Thursday, 29 May 2014

Bucks animators collaborate with the Learning Development Unit to create a unique film project

A group of our awesome animation students have collaborated with the Learning Development Unit here at Bucks to create a unique film project - How To Write a Literary Review. The project is aimed at students who are struggling with the challenging process of carrying out a literary review before writing an essay or dissertation, and aims to simplify and de-mystify the process. We asked the students who worked on the project to explain what they did, and how they pulled it off.

Bucks: What is the project about, and what made you want to take it on?

Jack Strood (director): This project aimed to produce a short animated film to educate students on the process involved in writing a literature review and how to approach the task. The project was initiated as part of the student-staff partnership project in animation, where the Learning Development Unit academics collaborate with Animation and Visual Effects students to produce fresh, exciting new work.

In this case, a group of five students worked together to write the narrative, character design, set design, the animation and finally the sound design for the partnership project. As students, we appreciated to be involved as this was the perfect opportunity to have a client-based project straight from university.

This provided us with the chance to present ourselves as professionals, work as a successful team, delegate roles and work around the client’s needs. The difference that this project has to a university brief is that this animation could possibly have a positive impact on other students writing their own literature review.

Bucks: What were the challenges you met along the way?

Jack Strood: This project came with many challenges; to work through a project challenge-free is very rare - and you are lucky if you do. The challenges came straight from the start. Even the approach to the animation had many different styles, and there were many possible potential story lines that we could have followed.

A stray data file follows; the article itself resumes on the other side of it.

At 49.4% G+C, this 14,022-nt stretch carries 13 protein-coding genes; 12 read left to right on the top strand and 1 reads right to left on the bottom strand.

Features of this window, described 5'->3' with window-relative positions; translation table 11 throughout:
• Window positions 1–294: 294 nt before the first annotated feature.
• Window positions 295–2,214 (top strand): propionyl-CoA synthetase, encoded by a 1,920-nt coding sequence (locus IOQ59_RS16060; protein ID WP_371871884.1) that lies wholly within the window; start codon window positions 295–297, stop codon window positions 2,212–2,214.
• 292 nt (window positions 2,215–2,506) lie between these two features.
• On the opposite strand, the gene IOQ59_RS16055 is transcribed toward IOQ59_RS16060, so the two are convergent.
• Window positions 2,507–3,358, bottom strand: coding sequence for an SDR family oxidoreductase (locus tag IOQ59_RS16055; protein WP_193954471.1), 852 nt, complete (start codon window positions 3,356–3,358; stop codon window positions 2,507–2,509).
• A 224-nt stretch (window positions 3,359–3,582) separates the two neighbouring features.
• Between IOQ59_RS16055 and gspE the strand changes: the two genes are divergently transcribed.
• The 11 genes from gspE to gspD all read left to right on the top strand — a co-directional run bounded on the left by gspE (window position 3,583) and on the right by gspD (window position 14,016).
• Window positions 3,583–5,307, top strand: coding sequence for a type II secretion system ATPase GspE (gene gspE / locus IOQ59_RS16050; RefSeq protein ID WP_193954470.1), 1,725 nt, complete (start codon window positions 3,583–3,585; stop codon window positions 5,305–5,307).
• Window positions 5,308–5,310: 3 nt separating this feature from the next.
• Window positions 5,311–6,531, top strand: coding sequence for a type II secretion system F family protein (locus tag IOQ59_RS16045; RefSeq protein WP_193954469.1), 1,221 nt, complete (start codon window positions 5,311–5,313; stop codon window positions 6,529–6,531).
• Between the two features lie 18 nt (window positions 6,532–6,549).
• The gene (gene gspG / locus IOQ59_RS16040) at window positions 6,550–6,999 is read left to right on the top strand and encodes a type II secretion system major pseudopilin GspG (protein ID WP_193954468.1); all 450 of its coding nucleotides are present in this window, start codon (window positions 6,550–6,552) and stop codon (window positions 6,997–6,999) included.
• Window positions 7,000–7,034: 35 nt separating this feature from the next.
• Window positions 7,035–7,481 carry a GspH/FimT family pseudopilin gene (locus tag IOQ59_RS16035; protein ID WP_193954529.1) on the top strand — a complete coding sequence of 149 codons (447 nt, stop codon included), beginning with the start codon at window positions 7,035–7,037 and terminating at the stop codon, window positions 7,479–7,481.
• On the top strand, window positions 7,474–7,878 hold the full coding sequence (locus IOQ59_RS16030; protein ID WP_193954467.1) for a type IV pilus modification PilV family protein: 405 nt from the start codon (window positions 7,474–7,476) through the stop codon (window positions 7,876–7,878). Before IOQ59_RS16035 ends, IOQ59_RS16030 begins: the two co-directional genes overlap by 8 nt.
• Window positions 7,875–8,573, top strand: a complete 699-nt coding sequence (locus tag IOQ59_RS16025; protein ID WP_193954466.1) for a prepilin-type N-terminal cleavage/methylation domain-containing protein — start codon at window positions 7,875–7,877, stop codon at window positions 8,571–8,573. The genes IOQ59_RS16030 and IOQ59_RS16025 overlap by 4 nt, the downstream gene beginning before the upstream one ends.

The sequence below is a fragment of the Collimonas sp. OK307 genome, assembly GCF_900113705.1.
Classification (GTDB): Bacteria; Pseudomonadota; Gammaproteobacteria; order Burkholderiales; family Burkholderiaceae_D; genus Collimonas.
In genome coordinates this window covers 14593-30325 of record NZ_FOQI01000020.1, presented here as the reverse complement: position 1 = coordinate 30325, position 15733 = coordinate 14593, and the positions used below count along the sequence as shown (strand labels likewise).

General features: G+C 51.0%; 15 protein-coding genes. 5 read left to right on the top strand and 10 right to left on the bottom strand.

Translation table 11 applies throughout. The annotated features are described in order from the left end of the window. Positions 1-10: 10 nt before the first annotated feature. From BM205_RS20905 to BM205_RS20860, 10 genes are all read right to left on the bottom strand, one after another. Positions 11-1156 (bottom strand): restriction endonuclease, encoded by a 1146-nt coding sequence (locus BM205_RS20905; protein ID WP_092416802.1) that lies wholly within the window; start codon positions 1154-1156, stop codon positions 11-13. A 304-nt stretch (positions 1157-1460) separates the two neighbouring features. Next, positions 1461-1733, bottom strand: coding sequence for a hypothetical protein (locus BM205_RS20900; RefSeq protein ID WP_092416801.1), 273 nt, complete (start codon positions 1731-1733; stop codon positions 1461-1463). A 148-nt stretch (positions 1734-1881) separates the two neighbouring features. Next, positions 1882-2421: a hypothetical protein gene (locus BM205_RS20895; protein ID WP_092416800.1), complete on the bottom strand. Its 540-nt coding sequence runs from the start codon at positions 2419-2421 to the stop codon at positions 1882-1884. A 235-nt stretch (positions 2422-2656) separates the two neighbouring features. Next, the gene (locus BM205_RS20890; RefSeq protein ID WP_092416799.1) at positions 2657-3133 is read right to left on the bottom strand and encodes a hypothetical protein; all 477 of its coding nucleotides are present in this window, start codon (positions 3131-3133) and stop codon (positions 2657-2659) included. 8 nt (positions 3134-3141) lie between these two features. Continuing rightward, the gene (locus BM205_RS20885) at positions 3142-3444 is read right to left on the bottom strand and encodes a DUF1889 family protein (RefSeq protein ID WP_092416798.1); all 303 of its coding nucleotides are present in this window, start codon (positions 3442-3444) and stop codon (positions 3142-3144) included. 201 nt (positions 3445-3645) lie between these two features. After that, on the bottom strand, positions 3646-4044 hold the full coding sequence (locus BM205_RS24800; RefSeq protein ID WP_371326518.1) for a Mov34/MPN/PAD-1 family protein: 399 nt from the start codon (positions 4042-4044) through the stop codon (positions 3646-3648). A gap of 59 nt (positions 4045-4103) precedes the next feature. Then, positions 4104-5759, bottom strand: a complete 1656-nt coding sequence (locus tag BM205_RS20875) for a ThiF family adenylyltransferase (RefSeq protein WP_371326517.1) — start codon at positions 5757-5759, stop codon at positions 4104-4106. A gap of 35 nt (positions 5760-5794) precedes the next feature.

For instance, the design for the boat had around fifteen completely different designs; the main character went through countless clothing changes and the fish had many alterations before they were finished . These are all natural challenges that every animated project faces, but the main challenge without doubt was perfecting the script.

For students who would approach the task of writing a literature review for the first time, we had a duty to get all of the steps right. The script went back and forth between us and the Learning Development Unit to get the specific details correct on how to write a literature review. The animation course we study on includes a dissertation with a slightly different format, so we had first to educate ourselves on another style of work first before the production could start.

Bucks: What were the best and worst moments? 

Tosin Oluyadi (Lead animator)
As a team we had a lot of ups and downs. It was the first time working on a project together. I guess the best moments would have been the start of the project and just gathering all these great ideas. The worst moments mainly involved the challenges of effective communication between ourselves as a group, and sometimes with the LDU, which threw us back quite a bit in terms of the schedule.

The team
Bucks: What software did you use? 

David Wheeler (designer)
We predominantly used the Adobe Creative Suite for this project. Starting with the storyboards that were created in Photoshop. The Animation and typographic assets were made in Illustrator, and the 2D animation came all together in After Effects. The script was written and edited in Celtx and InDesign for the Learn Higher poster layout and design.

Bucks: What advice would you give to other students at Bucks looking to make a short film together?

Stacey Houston (Producer and Narrator): The advice I would give is this: schedule everything and stick to it. An unrealistic schedule can make hitting a deadline very difficult and stressful. Give yourself plenty of time to prepare everything, and take into account what every student in the group does in their free time. Be it work, hobbies, exercise etc. It all needs to documented before writing your schedule. There is always going to be at least one participant who can’t make it in or cannot deliver for some reason, so be prepared and give yourself plenty of time to recover for when issues occur.

(Editor's Note: For more impressive work done by our students and recent graduates here at Bucks, check out the work of Jens KopkeBen Gray's Moonbeam, and the architectural visualisations of Sabah Masood and Anton Alfimenko. Also take a look at the work of Andy Thomas here, see our latest commercial project for Rocketseed, our short film done for a global aid agency, and take a look at the excellent work of designer Monika Dzikowicz, architectural visualisation specialist Krsytof Michalski, Alex Whitfield and the 3D artwork of Mike Swan. And don't forget to see the simulation work of our students done in RealFlow. To see our student demo reel, click here.)

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